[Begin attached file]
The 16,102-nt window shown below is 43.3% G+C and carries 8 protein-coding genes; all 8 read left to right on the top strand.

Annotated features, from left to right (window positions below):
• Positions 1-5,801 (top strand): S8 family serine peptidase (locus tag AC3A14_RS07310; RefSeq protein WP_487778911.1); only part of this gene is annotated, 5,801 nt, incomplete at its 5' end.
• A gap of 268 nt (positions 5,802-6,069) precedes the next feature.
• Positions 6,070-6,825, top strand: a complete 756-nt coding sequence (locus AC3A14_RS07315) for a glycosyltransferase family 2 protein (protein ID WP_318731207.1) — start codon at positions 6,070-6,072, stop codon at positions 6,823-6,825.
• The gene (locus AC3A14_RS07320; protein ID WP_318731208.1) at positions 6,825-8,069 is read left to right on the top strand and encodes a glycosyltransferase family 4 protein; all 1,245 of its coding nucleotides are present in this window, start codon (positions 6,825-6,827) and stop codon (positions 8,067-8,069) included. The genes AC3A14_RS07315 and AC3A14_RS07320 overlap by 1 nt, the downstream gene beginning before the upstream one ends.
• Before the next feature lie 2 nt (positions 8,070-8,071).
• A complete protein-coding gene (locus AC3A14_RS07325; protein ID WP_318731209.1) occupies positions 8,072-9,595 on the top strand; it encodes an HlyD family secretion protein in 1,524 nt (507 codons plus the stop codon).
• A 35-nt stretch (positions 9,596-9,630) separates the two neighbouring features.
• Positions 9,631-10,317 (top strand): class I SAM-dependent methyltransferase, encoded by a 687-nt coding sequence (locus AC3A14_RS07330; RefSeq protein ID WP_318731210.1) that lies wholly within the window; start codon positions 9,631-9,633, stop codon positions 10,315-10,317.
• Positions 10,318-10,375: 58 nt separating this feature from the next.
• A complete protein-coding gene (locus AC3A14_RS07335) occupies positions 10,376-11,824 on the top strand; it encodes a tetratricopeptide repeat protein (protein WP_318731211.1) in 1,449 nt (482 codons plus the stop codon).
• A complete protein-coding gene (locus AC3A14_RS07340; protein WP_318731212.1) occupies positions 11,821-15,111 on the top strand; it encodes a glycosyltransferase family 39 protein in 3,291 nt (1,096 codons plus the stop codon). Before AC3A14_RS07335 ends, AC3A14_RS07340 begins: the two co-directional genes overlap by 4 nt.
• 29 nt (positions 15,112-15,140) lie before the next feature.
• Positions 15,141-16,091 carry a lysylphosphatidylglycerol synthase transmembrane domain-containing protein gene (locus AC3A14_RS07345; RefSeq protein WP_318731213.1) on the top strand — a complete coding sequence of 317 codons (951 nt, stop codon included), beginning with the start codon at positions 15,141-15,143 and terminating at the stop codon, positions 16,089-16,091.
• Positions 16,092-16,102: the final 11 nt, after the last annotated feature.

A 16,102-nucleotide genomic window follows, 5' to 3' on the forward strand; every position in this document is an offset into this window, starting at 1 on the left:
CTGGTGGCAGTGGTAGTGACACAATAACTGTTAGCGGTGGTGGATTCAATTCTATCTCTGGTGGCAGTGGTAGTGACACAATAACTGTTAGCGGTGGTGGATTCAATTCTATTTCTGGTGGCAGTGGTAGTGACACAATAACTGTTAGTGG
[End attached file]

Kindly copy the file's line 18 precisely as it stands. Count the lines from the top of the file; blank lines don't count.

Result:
CTGGTGGCAGTGGTAGTGACACAATAACTGTTAGCGGTGGTGGATTCAATTCTATCTCTGGTGGCAGTGGTAGTGACACAATAACTGTTAGCGGTGGTGGATTCAATTCTATTTCTGGTGGCAGTGGTAGTGACACAATAACTGTTAGTGG